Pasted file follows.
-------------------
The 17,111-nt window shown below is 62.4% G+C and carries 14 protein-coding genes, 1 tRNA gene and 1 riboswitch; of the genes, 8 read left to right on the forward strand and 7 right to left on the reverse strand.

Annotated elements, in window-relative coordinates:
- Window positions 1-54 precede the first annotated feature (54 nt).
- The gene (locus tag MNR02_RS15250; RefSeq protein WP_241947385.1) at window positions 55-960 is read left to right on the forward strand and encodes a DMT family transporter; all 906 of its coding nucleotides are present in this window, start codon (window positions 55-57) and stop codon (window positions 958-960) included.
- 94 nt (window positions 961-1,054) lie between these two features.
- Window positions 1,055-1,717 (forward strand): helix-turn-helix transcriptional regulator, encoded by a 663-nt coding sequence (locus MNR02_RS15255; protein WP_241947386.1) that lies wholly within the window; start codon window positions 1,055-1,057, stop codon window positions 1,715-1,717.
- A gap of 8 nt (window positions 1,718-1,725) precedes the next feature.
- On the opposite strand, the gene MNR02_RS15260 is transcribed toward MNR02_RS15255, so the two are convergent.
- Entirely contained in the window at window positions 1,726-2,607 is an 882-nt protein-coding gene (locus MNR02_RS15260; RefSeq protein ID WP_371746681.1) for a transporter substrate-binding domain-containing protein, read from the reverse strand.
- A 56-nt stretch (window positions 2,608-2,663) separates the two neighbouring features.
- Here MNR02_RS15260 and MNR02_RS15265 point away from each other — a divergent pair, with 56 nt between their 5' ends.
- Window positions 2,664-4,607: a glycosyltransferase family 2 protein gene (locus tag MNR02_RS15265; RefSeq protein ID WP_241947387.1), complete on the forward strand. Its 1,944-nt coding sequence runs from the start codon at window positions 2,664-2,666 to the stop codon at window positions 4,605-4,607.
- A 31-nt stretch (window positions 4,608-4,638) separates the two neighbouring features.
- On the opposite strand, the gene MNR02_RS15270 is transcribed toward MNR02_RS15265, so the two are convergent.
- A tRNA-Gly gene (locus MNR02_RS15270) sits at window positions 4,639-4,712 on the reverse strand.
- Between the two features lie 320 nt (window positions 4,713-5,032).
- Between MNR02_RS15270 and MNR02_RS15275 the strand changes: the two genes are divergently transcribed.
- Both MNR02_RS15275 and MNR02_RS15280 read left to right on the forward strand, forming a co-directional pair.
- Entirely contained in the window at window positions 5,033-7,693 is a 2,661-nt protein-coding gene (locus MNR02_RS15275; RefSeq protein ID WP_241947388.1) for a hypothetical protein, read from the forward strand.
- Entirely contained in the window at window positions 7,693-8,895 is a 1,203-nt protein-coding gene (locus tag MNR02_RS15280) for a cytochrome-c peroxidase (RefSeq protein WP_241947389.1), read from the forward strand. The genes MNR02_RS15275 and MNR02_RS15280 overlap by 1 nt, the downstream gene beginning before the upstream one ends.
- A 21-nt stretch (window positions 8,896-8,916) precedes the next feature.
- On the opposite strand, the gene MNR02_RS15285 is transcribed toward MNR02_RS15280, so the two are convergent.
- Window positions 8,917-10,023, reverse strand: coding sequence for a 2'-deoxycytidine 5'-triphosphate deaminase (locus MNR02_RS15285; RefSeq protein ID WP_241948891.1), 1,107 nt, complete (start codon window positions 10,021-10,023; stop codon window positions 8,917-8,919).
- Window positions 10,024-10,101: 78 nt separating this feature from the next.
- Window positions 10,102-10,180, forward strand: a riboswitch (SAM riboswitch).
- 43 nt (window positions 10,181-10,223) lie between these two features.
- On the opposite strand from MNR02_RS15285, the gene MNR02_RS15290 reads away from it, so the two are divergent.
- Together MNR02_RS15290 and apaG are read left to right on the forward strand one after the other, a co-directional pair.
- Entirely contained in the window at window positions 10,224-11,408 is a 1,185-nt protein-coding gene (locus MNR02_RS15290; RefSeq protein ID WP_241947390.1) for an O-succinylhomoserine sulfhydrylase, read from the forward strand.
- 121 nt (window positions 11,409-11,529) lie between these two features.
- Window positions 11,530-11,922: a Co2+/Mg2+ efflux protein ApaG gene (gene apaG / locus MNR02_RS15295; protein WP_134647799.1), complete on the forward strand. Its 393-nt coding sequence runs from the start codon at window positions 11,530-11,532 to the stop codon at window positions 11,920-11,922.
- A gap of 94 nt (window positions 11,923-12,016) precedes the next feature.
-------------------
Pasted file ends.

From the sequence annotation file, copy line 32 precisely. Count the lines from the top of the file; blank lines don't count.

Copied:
- A gap of 94 nt (window positions 11,923-12,016) precedes the next feature.